So, is the $50-75 range still applicable? For now, I believe it is. I voted for $70 oil in the Yahoo Finance poll. Many "experts" have recently stated that $80 oil is now all but inevitable, so I'm in the minority. And, if peak oil is close at hand, and conservation does not pick up soon, I could be wrong.

The next few weeks should be very interesting.


ASG said...

Max, I was just introduced to your blog after reading your Smart Money Letter in response to their Solar-Power Brownout article.

I appreciate your insight into the growing attempt to increase renewable energy supply to meet our seeemingly insatiable global energy demand.

I'm curious if you've pursued - or have information on - attempting to combine real estate specualation/investing along w/generation of renewable energy, either solar or wind.

I'm attempting to find methods/requirements to sell energy to the grid (rather than just building credits w/a local power company) in an attempt to purchase land for my future retirement dream house, build solar/wind power generation to hopefully cover the loan/mortage monthly payment by selling the green power to the grid.

Any thoughts on this topic?

Hopefull Green Power Producer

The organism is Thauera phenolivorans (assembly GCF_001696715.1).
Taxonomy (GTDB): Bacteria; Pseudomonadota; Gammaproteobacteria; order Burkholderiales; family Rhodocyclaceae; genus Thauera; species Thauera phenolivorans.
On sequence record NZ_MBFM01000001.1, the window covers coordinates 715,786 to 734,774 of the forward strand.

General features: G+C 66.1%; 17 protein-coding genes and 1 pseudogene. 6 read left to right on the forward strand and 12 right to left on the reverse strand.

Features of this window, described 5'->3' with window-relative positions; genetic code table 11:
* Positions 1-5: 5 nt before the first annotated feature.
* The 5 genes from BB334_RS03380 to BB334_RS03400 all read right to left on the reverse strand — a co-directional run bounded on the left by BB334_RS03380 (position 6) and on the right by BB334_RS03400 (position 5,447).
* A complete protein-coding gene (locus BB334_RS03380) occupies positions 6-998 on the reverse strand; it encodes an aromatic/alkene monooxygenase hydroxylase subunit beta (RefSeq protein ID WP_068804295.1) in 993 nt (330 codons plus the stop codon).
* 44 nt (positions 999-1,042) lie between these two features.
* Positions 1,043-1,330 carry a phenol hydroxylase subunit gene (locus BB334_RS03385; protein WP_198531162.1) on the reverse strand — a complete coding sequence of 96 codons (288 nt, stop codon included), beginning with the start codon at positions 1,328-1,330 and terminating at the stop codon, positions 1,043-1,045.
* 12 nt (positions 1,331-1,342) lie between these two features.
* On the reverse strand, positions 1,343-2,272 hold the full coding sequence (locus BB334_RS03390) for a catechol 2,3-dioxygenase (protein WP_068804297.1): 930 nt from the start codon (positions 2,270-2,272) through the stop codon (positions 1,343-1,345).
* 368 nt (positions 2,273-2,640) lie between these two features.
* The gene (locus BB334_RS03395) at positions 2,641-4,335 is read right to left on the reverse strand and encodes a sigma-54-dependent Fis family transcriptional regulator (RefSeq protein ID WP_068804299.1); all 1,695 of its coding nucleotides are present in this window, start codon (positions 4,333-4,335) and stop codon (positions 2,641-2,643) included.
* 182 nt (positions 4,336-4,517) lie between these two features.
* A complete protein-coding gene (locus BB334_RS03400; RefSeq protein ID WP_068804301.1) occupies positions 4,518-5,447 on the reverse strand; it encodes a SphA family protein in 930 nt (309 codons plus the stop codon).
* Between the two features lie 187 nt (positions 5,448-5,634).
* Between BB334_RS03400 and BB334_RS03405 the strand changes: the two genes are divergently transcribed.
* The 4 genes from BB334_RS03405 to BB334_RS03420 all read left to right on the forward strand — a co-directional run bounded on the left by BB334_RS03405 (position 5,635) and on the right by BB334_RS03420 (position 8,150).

max said...


I don't have a lot of insight into the renewable energy/real estate link.

I do own land, and I admit to thinking about one day developing some renewable energy sources there. But, this renewable energy link is just a small part of my reasons for owning the property.

I have read that in some areas landowners are being paid for rights to installation of renewable energy equipment, primarily wind. These payments are often much larger than revenues from agriculture, and the land is still reasonably usable for agriculture and other uses. Of course, the same applies to oil and gas revenues in many places. I also know of an individual who travels around looking for weak cell phone signals. Then, he buys property in the area and approaches cell phone operators about building a tower. He has make a good living doing this.

As is typical with real estate, location is the key. So, I would start with widely available maps which show solar and wind power potential.

These maps often show the highest potential in remote areas, which is both a blessing and a curse. Remote land would be cheaper and less likely to run into objections of neighbors, but leads to high, and potentially unsupportable transportation costs.

There also are wide variations in the ability to market the power. Some areas require that utilities buy any power you generate. In other areas you would have to negotiate for the right to sell into the grid or sell to someone who will.

I'd start by gathering maps of all these variables and overlaying them to identify opportunity pockets.

I do think more renewable energy opportunities are coming and they may well create a boom in the type of investments you are considering. However, I would be prepared for long lead times and disappointments along the way. And, I would try to tie in to as many other types of investment opportunities for the property as possible to spread my bets. Other opportunities might include cell service, oil & gas, agriculture, recreation and development.